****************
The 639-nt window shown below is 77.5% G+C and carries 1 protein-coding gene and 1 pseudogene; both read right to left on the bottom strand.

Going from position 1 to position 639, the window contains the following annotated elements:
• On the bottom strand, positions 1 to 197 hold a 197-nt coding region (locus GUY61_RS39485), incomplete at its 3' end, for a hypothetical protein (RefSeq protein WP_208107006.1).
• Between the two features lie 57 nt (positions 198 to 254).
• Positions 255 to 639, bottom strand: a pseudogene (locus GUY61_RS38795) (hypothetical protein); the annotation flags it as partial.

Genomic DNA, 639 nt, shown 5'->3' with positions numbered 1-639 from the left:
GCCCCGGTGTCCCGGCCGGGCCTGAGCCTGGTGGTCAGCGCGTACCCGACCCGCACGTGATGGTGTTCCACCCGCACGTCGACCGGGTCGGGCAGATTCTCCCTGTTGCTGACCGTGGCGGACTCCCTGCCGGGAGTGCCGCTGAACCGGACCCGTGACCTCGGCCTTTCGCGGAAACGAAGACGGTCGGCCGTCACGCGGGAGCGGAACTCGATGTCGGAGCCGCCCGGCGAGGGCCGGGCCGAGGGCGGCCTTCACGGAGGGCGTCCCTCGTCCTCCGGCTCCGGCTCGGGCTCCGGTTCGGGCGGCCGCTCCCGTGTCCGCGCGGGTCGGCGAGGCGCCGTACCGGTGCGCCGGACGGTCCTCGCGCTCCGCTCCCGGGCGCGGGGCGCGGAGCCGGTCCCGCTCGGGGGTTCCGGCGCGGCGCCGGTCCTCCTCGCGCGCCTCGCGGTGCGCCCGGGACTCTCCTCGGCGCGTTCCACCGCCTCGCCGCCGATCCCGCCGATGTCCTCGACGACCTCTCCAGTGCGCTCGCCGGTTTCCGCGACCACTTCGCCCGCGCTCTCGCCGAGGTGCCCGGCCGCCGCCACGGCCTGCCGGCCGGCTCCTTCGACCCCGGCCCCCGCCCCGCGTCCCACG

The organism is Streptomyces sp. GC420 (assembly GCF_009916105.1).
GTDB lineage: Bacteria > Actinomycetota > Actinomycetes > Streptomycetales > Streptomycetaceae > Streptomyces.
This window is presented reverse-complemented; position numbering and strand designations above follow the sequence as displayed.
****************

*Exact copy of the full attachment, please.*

The 639-nt window shown below is 77.5% G+C and carries 1 protein-coding gene and 1 pseudogene; both read right to left on the bottom strand.

Going from position 1 to position 639, the window contains the following annotated elements:
• On the bottom strand, positions 1 to 197 hold a 197-nt coding region (locus GUY61_RS39485), incomplete at its 3' end, for a hypothetical protein (RefSeq protein WP_208107006.1).
• Between the two features lie 57 nt (positions 198 to 254).
• Positions 255 to 639, bottom strand: a pseudogene (locus GUY61_RS38795) (hypothetical protein); the annotation flags it as partial.

Genomic DNA, 639 nt, shown 5'->3' with positions numbered 1-639 from the left:
GCCCCGGTGTCCCGGCCGGGCCTGAGCCTGGTGGTCAGCGCGTACCCGACCCGCACGTGATGGTGTTCCACCCGCACGTCGACCGGGTCGGGCAGATTCTCCCTGTTGCTGACCGTGGCGGACTCCCTGCCGGGAGTGCCGCTGAACCGGACCCGTGACCTCGGCCTTTCGCGGAAACGAAGACGGTCGGCCGTCACGCGGGAGCGGAACTCGATGTCGGAGCCGCCCGGCGAGGGCCGGGCCGAGGGCGGCCTTCACGGAGGGCGTCCCTCGTCCTCCGGCTCCGGCTCGGGCTCCGGTTCGGGCGGCCGCTCCCGTGTCCGCGCGGGTCGGCGAGGCGCCGTACCGGTGCGCCGGACGGTCCTCGCGCTCCGCTCCCGGGCGCGGGGCGCGGAGCCGGTCCCGCTCGGGGGTTCCGGCGCGGCGCCGGTCCTCCTCGCGCGCCTCGCGGTGCGCCCGGGACTCTCCTCGGCGCGTTCCACCGCCTCGCCGCCGATCCCGCCGATGTCCTCGACGACCTCTCCAGTGCGCTCGCCGGTTTCCGCGACCACTTCGCCCGCGCTCTCGCCGAGGTGCCCGGCCGCCGCCACGGCCTGCCGGCCGGCTCCTTCGACCCCGGCCCCCGCCCCGCGTCCCACG

The organism is Streptomyces sp. GC420 (assembly GCF_009916105.1).
GTDB lineage: Bacteria > Actinomycetota > Actinomycetes > Streptomycetales > Streptomycetaceae > Streptomyces.
This window is presented reverse-complemented; position numbering and strand designations above follow the sequence as displayed.